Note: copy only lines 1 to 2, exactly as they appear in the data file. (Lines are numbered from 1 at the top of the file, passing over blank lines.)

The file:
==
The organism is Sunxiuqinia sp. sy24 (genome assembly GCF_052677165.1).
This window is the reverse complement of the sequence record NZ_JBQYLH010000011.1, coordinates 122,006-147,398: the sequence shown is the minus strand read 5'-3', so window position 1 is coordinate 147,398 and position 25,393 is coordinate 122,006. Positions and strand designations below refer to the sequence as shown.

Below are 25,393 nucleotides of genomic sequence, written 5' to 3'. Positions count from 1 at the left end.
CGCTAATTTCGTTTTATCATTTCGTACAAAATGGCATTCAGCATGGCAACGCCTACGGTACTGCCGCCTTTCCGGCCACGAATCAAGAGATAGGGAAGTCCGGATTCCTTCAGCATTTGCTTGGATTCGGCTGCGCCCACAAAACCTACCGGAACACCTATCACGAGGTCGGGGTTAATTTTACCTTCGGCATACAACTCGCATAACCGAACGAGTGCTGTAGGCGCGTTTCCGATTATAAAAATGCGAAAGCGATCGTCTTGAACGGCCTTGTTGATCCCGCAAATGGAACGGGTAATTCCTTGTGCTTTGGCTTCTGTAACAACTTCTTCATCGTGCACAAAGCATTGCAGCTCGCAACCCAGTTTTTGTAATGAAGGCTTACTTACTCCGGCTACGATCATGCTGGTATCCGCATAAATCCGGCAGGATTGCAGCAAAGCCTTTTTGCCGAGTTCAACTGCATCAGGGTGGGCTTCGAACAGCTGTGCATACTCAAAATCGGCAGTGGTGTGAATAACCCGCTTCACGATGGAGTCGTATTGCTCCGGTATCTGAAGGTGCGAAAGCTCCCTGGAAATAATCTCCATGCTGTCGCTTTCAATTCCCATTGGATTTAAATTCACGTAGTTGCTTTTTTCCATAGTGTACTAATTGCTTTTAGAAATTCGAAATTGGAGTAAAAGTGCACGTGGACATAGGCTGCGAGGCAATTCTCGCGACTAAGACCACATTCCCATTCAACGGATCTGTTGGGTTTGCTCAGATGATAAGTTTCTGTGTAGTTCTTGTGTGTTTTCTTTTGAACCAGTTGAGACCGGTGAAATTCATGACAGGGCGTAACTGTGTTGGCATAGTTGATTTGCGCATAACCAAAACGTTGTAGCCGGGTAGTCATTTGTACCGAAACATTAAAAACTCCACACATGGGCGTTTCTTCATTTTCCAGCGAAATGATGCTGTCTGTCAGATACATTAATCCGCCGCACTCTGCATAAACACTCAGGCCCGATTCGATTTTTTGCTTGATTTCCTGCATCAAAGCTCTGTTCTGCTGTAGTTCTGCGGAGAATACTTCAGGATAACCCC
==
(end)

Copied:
The organism is Sunxiuqinia sp. sy24 (genome assembly GCF_052677165.1).
This window is the reverse complement of the sequence record NZ_JBQYLH010000011.1, coordinates 122,006-147,398: the sequence shown is the minus strand read 5'-3', so window position 1 is coordinate 147,398 and position 25,393 is coordinate 122,006. Positions and strand designations below refer to the sequence as shown.